The MMS does agree that limiting the ability to use the exception for 2 months following the last arm's-length transaction may be unduly restrictive. While transportation arrangements normally are stable, MMS believes that it is possible for shippers to stop shipping for as long as a heating season. Heating season sales contracts typically last for 5 months. Therefore, MMS is adjusting the ability of a non-arm's-length shipper to use the exception for 5 months following the last arm's-length transaction. The MMS has also changed the wording of subparagraphs (b)(5)(ii) and (iii) to specify which rate to use in determining a transportation allowance under the exception and to eliminate duplicative language in the proposed rule.

The MMS does not believe it is appropriate for lessees to use this exception without MMS approval. The MMS believes that it needs to know when companies intend to use this exception so that it can monitor which method a company is using, and verify that the tariff has become effective. Under this exception, MMS may retroactively approve an allowance as far back as the date the tariff is filed, so there is no loss to the lessee. Because MMS now pays interest on overpayments, the lessee will not experience a loss of the time value of money.

The MMS does not believe it is practical to try to find arm's-length transportation contracts of “like quantity.” Even though it is likely that the non-arm's-length shippers may ship much larger quantities than the arm's-length shippers, MMS believes that it is reasonable to use the weighted average of all arm's-length contracts. The MMS does not believe that FERC Order 2004-A interferes with the ability of a producer to comply with the requirement to know the prices charged to arm's-length shippers. The Order specifically requires the pipeline to publish all relevant information about each discount given, including rate, execution date, length of contract, quantity scheduled, etc. If a lessee cannot determine the actual volumes shipped under these arm's-length contracts, the lessee may use the published maximum daily quantities as a proxy for actual volumes. Also, the lessee may propose to MMS an alternate method of calculating the weighted average price received by the pipeline affiliate for arm's-length shipments under a tariff for a pipeline segment.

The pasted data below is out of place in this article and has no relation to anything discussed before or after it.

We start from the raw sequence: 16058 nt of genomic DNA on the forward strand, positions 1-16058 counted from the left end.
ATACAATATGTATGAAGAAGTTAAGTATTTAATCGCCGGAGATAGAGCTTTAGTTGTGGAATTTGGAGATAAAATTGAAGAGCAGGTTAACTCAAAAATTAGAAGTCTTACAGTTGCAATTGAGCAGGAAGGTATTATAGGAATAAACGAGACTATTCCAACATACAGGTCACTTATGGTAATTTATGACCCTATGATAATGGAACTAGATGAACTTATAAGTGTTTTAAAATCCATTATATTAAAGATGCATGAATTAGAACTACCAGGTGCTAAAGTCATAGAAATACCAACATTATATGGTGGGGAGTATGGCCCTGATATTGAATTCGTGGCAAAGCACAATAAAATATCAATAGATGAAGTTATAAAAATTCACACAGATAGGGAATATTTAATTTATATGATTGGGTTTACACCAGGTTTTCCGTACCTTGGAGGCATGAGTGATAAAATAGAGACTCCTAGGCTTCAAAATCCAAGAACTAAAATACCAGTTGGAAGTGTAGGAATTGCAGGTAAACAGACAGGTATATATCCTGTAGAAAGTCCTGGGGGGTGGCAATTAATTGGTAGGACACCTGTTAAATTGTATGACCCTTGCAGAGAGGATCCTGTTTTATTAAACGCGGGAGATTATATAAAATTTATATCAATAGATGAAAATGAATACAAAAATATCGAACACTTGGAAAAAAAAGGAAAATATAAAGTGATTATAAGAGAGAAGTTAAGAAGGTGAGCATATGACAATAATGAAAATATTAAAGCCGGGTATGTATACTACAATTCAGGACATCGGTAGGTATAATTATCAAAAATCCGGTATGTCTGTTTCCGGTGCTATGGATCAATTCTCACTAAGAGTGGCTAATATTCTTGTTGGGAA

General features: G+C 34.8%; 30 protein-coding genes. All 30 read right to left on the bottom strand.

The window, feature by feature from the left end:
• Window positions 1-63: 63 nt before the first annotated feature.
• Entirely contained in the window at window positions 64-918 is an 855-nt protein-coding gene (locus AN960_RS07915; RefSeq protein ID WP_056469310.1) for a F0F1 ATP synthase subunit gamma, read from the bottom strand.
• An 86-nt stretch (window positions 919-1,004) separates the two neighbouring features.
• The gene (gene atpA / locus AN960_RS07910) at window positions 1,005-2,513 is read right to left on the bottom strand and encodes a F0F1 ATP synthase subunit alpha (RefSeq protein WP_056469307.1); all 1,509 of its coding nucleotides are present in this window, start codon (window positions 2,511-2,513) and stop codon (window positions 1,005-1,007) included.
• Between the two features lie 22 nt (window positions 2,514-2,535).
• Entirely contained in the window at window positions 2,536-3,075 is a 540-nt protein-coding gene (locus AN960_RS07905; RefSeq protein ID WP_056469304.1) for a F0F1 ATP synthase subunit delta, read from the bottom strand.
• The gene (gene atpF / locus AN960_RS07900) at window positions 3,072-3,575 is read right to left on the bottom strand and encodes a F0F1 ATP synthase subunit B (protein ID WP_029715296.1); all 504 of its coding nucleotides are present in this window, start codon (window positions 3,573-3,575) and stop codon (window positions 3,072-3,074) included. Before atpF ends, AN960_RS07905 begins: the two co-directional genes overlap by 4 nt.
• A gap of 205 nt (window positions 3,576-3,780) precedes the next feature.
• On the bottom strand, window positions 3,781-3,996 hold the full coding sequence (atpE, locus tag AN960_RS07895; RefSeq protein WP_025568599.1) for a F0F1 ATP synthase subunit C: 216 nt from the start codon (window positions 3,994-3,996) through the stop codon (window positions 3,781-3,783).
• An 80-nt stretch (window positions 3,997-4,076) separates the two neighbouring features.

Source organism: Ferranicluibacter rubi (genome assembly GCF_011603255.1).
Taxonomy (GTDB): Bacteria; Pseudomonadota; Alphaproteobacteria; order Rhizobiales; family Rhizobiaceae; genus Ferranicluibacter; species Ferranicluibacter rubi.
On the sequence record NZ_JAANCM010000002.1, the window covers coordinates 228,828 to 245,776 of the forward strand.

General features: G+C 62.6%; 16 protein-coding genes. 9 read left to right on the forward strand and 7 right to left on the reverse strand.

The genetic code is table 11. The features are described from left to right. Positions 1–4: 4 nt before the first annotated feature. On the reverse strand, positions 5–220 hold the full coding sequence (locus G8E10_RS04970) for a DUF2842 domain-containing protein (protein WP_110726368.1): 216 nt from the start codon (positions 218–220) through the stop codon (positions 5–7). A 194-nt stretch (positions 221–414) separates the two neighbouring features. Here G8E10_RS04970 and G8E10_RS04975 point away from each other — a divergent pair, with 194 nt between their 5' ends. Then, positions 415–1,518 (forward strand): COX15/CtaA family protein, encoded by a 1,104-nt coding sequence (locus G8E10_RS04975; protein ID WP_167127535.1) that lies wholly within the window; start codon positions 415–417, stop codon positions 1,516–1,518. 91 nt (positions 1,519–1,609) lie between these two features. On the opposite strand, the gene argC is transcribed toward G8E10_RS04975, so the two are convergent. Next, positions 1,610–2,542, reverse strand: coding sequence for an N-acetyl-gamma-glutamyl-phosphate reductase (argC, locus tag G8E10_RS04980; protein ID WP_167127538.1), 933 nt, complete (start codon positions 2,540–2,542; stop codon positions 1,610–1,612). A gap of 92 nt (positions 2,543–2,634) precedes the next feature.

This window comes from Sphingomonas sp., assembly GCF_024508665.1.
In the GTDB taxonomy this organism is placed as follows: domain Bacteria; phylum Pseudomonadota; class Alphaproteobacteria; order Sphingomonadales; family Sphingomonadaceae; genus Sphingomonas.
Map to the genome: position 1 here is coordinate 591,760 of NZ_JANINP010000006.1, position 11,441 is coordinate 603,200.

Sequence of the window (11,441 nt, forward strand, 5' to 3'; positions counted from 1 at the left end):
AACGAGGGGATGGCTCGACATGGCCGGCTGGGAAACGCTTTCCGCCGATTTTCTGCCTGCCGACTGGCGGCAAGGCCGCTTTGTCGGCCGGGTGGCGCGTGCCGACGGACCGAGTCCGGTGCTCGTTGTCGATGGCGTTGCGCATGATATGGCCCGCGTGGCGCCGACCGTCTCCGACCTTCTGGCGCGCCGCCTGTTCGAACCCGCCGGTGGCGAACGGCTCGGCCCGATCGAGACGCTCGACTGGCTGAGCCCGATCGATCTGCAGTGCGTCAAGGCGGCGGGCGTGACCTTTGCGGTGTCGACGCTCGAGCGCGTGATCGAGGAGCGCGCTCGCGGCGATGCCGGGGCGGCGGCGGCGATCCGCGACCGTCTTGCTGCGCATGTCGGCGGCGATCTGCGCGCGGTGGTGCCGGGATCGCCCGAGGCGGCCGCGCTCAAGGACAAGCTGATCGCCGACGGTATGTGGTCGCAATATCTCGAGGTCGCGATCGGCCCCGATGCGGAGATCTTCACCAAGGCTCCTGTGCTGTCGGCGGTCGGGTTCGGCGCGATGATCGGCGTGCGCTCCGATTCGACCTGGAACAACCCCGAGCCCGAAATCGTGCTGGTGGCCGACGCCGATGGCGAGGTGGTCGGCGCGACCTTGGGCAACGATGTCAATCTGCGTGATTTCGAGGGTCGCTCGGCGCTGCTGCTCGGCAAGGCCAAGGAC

On the other hand, FERC Order 2004-A does seem to make it more difficult for a lessee to know its affiliated pipeline's actual costs unless the pipeline shares that information with the public. The MMS's requirement to use actual costs pre-dates the new FERC information-sharing restrictions and no one either protested the Order on this ground or informed MMS that the Order would interfere with compliance with the Federal gas valuation rule. The MMS does not plan to change the requirement to use actual costs and will work with any lessee that is unable to compute actual costs under the existing regulation. To make clear the ability of a regulated pipeline to share the data necessary for an affiliated lessee to accurately report its transportation deduction, whether it is based on actual costs or on the weighted average of arm's-length transactions, MMS intends to petition the FERC for a declaratory order, which would specify the parameters of the authority of regulated pipelines to share information with MMS and with their affiliated lessee.

G. Section 206.157(c)—Transportation Allowances—Reporting Requirements